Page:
2. Is a tangible outcome of the workshop expected? If so, please mention even if it is, as yet, at the level of intention.
The workshop triggered lively discussions, both in the plenary sessions and in the parallel in-depth discussion sessions, and stimulated new collaborations. The fundamental functioning of the clock and ways of making use of the clock to increase photosynthetic yields were discussed. The workshop also included discussing how to exploit engineering approaches, either unbiased, over the entire transcriptome/genome or targeted, for tuning the coordination of the internal clock. An extensive outline of what was concluded in the various parallel in-depth discussion sessions was prepared and it was decided to write a review (white paper) about the workshop for an international scientific journal.
3. Where there any developments which could, already, be termed a (beginning) scientific breakthrough? If yes, please tell about it shortly.
It was mentioned by prof Kay that field trials are underway to evaluate the productivity of a first crop with a mutation in a clock gene.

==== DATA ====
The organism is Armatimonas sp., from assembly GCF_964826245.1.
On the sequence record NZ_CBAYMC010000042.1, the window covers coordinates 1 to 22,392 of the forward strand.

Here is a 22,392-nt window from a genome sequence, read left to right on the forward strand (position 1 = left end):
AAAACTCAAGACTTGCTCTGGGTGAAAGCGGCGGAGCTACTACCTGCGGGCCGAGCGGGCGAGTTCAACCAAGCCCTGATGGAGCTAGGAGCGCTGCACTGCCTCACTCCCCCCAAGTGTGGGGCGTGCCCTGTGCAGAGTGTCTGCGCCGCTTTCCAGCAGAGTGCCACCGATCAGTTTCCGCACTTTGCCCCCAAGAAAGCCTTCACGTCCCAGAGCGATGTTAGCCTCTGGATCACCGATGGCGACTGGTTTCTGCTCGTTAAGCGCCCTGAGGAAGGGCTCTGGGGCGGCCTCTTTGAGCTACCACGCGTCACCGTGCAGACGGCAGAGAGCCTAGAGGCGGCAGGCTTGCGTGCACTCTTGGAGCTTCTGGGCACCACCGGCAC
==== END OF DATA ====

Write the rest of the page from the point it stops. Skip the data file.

4. Did you, or to your knowledge any of the participants, experience notable Aha moments (for instance, separate scientific communities realizing that they have significantly more in common than they had thought)?
Most of the participants realized that the exchange between scientists of the photosynthesis and biological clock communities and different approaches is very valuable since many research problems and ultimate targets are common. Many participants did not realize before the workshop how profound the control of the clock is on the functioning of plants.
5. How did you experience the format of the workshop (the structure of the program, lectures vs discussion time etc.)? Did you try something new (different kind of discussions for instance)? If so, how did it work out? Would you do it again or advise it to others?
The advice of the Lorentz Center was very helpful. In particular we were suggested to give more room for free discussions and for involvement of younger scientists. Both worked out very nicely.
6. Other comments, suggestions and/or criticism for the Lorentz Center, the scientific advisory boards and/or future organizers.
We are very thankful to the staff of the Lorentz Center for their expert handing of all administrative matters. The workshop was a joy to organise with such cheerfully reliable support. The meeting would not have been possible without the Centers generous financial support for which we are also most grateful.
A Alia (Leiden, Netherlands)
R.J. Bino (Wageningen, Netherlands)
W. Gruissem (Zurich, Switzerland)
P. J.J. Hooykaas (Leiden, Netherlands)